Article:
US capitalism is at a turning point. Every day brings more horrifying news about the disastrous occupation of Iraq. Over a thousand American soldiers have died and thousands have been maimed while the Iraqi casualties number in the tens of thousands, the vast majority of them civilians.

It should be clear to everyone by now that not only are there no “weapons of mass destruction” in Iraq but that this war was never about WMDs. The invasion was launched in order to seize control of a key part of the world’s oil reserves and in order to restore the “prestige” of US imperialism in the wake of 9/11.

Despite what Bush and Kerry may promise on the campaign trail, there is no end in sight in Iraq nor is there way for the US to “win” this war. The history of the 20th century proves that when the masses of people resist a colonial occupation of their country, the occupiers will sooner or later be defeated. This is what we are witnessing today in Iraq. The only question is when and under what circumstances the US will be forced to withdraw.

Such a defeat for US imperialism will have enormous political repercussions in a deeply polarized US society. Already we have seen the development of a mass antiwar, and the anti-corporate movement. What the ruling class really fears is that the working class will begin to take the lead in this movement.

The looming defeat in Iraq comes at a time of renewed crisis in the US and world economy. Ordinary Americans can see the signs everyday in the sharp rise in the price of gas, as well as skyrocketing healthcare and education costs. Despite two years of alleged recovery, George Bush is the first president to preside over a net loss of 1.6 million jobs since Herbert Hoover at the start of the Great Depression. What jobs are being created are low paid and have minimal benefits. Millions are facing an old age without a living pension.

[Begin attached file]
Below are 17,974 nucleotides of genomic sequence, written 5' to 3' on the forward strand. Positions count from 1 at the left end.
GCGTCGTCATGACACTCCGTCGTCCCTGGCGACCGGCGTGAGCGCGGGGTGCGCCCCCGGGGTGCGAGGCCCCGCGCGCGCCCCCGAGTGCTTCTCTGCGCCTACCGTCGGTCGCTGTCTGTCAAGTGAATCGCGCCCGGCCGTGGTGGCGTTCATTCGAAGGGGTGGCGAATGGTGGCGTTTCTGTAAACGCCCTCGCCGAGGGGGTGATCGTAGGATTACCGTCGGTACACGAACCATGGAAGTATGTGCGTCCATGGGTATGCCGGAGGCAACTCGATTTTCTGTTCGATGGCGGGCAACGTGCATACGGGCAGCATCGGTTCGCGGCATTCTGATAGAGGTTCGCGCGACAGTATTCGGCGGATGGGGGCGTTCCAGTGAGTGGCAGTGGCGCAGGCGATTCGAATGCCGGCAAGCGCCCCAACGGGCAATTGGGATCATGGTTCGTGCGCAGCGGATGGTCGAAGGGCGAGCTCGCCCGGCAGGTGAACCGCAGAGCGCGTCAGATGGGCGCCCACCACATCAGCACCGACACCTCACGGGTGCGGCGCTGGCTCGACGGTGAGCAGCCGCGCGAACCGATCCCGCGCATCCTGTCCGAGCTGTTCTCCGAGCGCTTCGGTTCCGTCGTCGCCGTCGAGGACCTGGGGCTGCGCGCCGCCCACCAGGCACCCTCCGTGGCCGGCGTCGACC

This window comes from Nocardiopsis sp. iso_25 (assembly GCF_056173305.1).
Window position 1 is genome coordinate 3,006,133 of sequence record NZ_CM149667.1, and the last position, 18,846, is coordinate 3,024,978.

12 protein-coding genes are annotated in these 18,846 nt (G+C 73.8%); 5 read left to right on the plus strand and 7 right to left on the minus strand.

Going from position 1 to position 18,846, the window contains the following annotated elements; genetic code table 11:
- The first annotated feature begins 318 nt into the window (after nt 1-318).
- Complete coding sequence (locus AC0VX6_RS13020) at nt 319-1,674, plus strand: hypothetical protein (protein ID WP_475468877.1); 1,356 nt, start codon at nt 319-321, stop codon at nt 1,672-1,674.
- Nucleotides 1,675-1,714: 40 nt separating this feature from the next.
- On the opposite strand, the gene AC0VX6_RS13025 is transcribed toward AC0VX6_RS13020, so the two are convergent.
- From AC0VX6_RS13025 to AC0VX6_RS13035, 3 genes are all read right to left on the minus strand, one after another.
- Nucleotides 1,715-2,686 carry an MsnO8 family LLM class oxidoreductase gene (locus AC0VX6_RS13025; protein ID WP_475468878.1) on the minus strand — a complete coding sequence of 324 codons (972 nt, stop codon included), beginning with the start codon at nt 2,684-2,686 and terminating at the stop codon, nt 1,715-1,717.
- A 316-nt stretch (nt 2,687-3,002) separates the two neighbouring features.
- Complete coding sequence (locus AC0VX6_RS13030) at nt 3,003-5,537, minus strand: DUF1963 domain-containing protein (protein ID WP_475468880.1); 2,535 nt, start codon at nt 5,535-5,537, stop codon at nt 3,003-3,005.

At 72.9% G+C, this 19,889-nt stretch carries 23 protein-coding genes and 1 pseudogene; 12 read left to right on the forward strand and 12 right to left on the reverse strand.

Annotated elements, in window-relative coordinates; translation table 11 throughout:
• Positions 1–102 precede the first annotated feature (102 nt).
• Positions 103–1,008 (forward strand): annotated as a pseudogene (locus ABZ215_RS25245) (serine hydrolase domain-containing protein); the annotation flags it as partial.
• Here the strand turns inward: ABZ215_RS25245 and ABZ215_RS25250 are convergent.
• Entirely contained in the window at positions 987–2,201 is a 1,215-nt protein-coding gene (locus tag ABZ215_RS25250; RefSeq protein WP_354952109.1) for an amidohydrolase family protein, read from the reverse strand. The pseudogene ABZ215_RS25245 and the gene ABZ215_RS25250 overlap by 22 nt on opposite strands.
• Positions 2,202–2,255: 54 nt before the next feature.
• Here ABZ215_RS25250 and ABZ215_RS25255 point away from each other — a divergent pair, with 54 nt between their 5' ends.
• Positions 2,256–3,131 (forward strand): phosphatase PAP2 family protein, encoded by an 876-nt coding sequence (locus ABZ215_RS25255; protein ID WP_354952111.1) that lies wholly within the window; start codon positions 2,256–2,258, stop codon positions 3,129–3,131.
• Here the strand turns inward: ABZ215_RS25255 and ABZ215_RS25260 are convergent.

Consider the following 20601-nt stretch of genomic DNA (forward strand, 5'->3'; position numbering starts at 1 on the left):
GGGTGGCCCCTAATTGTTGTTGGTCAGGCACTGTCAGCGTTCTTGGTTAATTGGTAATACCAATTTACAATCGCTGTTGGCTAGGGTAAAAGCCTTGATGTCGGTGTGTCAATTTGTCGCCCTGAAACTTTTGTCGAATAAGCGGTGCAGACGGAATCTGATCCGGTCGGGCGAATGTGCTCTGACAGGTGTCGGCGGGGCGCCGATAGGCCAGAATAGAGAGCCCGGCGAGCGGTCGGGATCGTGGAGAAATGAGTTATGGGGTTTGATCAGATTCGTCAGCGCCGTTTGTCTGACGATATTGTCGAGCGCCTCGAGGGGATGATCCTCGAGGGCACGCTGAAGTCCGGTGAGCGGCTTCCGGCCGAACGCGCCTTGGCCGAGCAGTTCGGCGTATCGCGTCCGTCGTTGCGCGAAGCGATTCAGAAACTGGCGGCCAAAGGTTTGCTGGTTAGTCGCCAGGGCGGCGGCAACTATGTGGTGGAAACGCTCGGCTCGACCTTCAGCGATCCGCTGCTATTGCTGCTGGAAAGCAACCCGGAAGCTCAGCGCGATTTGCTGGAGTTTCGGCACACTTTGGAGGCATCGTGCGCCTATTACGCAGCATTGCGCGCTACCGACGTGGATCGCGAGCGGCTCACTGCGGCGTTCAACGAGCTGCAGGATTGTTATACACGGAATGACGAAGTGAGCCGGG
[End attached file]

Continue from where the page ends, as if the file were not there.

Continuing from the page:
Meanwhile, we are offered the “choice” of two corporate-sponsored candidates in the forthcoming presidential election. Despite the very understandable desire of tens of millions of people to get rid of the reactionary Bush regime, there is also deep dissatisfaction with the “alternative”. In truth the only candidate who is speaking against the con game of the two corporate parties is Ralph Nader who is running a populist, anti-war, protest campaign.

The labor movement in the United States is also at a turning point. Trade union membership in the private sector is at an historic low and our wages, benefits and working conditions are under attack as never before. This is to say nothing of the full-scale assault on our civil liberties. But what leadership are we getting from the AFL-CIO tops? Their “strategy” seems to boil down to this: vote for Kerry and hope for the best.

Millions of workers across this country know that the time has come for a serious fight to defend what we and previous generations have fought to gain. This pamphlet by Socialist Alternative is a contribution to the debate that must occur in the labor movement and within the broader working class about how we can defeat the bosses’ offensive and prepare the way for a movement to build a society without war, poverty, racism, discrimination and environmental destruction.

October 2004